Image credit: Helgi Tomasson // © Erik Tomasson
This exhibit is sponsored in part by a grant from Grants For the Arts.
Preserving Bay Area Dance Legacies
Preserving Bay Area Dance Legacies presents highlights of key San Francisco Bay-Area based dancer/choreographers whose papers are a part of the Elyse Eng Dance Collection at the Museum of Performance + Design. Dancer/choreographers represented in this exhibit include Carlos Carvajal, Welland Lathrop, Gary Palmer, and June Watanabe.
This exhibit is part of the culmination of a preservation and access project (July 2020-June 2021), which allowed for the processing, rehousing, and creation of detailed finding aids for the collections of each of the dance luminaries chosen for this project. This exhibit offers a sample of the rich materials from each of the four collections. For more details, please click on the choreographer's name.
The son of a Filipino immigrant, folk and ballet dancer/choreographer Carlos Carvajal has been recognized as one of the leaders of the San Francisco Bay Area's dance renaissance in the 1970s and served for 12 seasons as Co-Artistic Director of the San Francisco Ethnic Dance Festival. Although he began as a folk dancer, in 1951 Carvajal started dancing with San Francisco Ballet (SFB), then abroad with companies such as Ballet Nacional of Venezuela. He served as ballet master and associate choreographer with SFB in the 1960s and has created more than 200 works for ballet, opera and television, including SFB, SF Opera, Oakland Ballet, and Dance Theater of Harlem. In 1970, he founded Dance Spectrum, choreographing ballets that explored religion, mythology and eastern philosophies, as well as folk dance from around the world.
Welland Lathrop was a dancer, teacher, choreographer, and a leader of the west coast modern and avant-garde dance movement. In 1928, he moved to San Francisco and began studying dance with Ann Mundstock. In 1946, he established the Welland Lathrop School and Dance Company, where he was joined by legendary dancer/choreographer Anna Halprin, MP+D’s most heavily researched subject. Lathrop retired and closed his school in the late 1960s, but continued to work with other San Francisco area dance groups including, Shela Xoregos Performing Company.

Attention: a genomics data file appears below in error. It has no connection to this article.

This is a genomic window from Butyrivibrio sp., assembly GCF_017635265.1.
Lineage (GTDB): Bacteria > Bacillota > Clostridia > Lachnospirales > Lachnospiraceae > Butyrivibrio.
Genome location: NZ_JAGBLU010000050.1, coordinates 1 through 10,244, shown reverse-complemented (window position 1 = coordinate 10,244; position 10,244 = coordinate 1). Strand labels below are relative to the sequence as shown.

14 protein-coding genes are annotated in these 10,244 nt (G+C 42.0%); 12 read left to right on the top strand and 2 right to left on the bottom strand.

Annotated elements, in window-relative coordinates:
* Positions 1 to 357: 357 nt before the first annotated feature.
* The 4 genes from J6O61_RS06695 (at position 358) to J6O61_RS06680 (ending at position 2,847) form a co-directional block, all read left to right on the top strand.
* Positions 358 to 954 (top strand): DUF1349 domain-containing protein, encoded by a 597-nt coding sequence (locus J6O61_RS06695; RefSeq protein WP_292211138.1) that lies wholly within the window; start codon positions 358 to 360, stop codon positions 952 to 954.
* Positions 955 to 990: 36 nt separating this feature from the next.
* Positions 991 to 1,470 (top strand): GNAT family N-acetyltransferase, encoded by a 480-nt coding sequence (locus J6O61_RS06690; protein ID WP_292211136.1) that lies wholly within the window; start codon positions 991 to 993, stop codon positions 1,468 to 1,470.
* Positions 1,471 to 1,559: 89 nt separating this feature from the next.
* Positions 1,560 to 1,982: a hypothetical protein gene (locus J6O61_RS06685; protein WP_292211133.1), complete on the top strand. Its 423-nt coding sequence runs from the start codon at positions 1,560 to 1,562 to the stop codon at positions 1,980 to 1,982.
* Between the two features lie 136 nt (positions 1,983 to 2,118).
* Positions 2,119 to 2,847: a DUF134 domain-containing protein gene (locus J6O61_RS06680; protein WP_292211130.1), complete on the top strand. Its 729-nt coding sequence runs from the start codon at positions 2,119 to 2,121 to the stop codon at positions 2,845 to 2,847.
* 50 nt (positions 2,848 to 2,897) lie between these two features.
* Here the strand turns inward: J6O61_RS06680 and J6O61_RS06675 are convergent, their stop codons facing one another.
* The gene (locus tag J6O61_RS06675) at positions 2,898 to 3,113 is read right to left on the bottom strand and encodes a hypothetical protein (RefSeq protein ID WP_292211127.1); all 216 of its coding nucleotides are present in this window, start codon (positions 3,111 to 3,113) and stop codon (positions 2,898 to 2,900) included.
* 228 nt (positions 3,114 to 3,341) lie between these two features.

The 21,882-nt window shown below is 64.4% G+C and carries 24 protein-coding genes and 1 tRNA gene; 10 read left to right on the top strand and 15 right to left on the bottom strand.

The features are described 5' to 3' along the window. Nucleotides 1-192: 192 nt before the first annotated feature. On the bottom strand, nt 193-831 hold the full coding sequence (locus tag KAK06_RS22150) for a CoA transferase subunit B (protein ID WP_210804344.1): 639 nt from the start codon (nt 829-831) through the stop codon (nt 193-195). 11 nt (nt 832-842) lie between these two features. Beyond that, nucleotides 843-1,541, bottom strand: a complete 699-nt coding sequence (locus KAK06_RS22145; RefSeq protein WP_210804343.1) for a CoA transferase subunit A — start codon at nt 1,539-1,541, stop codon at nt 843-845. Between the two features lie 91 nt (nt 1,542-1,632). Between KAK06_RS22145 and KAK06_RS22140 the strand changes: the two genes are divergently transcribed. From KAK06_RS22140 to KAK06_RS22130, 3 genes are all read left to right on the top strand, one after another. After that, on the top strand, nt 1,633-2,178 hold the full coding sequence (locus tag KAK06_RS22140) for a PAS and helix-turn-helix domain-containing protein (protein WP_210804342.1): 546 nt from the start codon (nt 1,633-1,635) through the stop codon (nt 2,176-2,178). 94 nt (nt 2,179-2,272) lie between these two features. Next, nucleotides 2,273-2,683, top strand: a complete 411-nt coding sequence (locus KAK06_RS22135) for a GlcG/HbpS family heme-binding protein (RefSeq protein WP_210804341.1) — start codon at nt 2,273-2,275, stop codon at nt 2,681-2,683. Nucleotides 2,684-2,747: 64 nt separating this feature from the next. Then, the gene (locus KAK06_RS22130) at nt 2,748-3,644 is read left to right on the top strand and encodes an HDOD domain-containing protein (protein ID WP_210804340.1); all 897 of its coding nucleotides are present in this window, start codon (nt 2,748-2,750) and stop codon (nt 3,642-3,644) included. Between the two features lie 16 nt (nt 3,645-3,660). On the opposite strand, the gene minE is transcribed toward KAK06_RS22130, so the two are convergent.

In 1982, Gary Palmer created Men Dancing, a popular San Francisco Bay Area dance series that featured only male dancers and choreographers in order to "give male dance artists a creative space outside of traditional roles (as partners to ballerinas) or archetypes (heroes or villains)." The series included works by Remy Charlip, Jose Limon, Lucas Hoving, Robert Moses and dozens of others.
June Watanabe has created contemporary dance theater works and collaborated with distinguished artists from diverse disciplines including taiko masters, visual artists like Ruth Asawa and Sandra Woodall, and choreographers Remy Charlip and Alonzo King. Her work incorporates and illuminates the Japanese American experience and explores ritualistic formalities and womanhood. June and her family were held in an internment camp for three years, and her internment works have been used to teach students and the general public about the relocation and displacement of Japanese Americans during WWII.
Image: Portrait of Anna Halprin and Welland Lathrop (circa 1946-1954), photo by Jay Risling.
All images in this exhibit are low-resolution JPEG files meant for reference use only.
Cataloging, digitization, and access of these collections is supported in part by awards from the National Endowment for the Arts/Art Works, the Gladys Krieble Delmas Foundation, and California Revealed. This exhibit is sponsored in part by a grant from Grants For the Arts.